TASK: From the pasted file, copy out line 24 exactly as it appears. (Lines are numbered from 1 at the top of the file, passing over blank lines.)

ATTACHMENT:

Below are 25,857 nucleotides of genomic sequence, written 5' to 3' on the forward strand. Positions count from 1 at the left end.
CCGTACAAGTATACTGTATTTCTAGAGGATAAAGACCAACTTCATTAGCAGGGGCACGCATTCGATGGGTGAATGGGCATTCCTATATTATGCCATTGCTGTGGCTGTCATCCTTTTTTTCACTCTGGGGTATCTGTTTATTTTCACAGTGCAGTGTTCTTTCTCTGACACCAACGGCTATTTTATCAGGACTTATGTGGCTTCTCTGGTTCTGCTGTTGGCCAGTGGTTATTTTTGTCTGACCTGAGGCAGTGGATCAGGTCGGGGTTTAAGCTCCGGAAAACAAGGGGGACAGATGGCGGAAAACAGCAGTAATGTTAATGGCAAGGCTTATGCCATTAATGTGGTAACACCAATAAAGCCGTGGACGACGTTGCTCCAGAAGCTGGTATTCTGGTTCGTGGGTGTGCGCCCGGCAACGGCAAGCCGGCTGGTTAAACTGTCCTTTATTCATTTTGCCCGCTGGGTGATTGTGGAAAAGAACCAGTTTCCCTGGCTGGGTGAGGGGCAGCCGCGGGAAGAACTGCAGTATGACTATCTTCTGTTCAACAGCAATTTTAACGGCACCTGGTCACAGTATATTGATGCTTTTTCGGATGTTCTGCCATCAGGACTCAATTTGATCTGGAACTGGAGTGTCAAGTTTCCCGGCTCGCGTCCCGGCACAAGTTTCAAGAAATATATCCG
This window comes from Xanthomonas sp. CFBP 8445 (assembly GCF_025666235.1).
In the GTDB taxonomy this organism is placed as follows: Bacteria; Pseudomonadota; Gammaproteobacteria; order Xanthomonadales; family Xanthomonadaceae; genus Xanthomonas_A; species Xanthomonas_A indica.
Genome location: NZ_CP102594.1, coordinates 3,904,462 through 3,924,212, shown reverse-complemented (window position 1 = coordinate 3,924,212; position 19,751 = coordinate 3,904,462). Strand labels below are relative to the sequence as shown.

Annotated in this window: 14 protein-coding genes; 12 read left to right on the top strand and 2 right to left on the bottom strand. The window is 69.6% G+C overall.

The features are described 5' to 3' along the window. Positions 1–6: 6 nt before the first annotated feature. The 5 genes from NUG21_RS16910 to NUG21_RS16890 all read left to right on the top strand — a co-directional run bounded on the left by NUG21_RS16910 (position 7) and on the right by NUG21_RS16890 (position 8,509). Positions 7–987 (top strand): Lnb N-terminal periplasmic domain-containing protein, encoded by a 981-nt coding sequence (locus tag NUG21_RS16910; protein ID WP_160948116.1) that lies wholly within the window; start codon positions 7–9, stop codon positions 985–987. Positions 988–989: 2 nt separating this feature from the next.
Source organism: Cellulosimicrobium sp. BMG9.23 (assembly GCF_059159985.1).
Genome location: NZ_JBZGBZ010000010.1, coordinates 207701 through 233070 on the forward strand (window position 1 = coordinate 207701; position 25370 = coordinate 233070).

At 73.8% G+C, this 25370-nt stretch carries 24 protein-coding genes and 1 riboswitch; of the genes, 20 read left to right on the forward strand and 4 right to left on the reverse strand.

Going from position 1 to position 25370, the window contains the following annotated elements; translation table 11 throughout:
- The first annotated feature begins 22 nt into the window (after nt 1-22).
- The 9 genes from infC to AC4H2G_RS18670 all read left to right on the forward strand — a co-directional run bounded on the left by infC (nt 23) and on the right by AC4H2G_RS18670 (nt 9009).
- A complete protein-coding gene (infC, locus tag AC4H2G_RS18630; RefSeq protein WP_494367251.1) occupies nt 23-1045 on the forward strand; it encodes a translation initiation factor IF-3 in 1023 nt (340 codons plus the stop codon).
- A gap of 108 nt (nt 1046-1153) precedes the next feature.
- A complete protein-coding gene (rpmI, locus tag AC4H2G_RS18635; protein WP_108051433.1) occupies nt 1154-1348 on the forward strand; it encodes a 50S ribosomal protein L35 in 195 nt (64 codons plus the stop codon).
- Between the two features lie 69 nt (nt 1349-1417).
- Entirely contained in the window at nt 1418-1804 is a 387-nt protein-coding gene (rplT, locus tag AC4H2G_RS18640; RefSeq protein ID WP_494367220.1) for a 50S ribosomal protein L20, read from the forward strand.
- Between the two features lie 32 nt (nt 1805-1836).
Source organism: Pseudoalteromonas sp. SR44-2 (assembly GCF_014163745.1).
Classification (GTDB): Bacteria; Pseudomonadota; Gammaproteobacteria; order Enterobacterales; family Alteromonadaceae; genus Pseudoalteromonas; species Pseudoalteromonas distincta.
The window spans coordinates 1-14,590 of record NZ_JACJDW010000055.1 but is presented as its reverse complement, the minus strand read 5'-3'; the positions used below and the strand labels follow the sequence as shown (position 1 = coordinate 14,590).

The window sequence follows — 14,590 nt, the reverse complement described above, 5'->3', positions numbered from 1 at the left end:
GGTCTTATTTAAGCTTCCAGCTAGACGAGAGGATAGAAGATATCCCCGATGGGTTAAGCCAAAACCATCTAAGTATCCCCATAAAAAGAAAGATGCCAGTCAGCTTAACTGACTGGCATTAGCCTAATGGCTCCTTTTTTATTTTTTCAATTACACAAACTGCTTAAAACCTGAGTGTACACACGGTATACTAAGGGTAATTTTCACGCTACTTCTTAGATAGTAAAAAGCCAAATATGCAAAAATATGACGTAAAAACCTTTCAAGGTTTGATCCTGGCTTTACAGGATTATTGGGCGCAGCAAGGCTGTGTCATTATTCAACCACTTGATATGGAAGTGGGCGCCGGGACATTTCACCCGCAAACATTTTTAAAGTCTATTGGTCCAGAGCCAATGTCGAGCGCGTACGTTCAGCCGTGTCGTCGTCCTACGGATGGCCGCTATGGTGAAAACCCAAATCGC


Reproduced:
GGTCTTATTTAAGCTTCCAGCTAGACGAGAGGATAGAAGATATCCCCGATGGGTTAAGCCAAAACCATCTAAGTATCCCCATAAAAAGAAAGATGCCAGTCAGCTTAACTGACTGGCATTAGCCTAATGGCTCCTTTTTTATTTTTTCAATTACACAAACTGCTTAAAACCTGAGTGTACACACGGTATACTAAGGGTAATTTTCACGCTACTTCTTAGATAGTAAAAAGCCAAATATGCAAAAATATGACGTAAAAACCTTTCAAGGTTTGATCCTGGCTTTACAGGATTATTGGGCGCAGCAAGGCTGTGTCATTATTCAACCACTTGATATGGAAGTGGGCGCCGGGACATTTCACCCGCAAACATTTTTAAAGTCTATTGGTCCAGAGCCAATGTCGAGCGCGTACGTTCAGCCGTGTCGTCGTCCTACGGATGGCCGCTATGGTGAAAACCCAAATCGC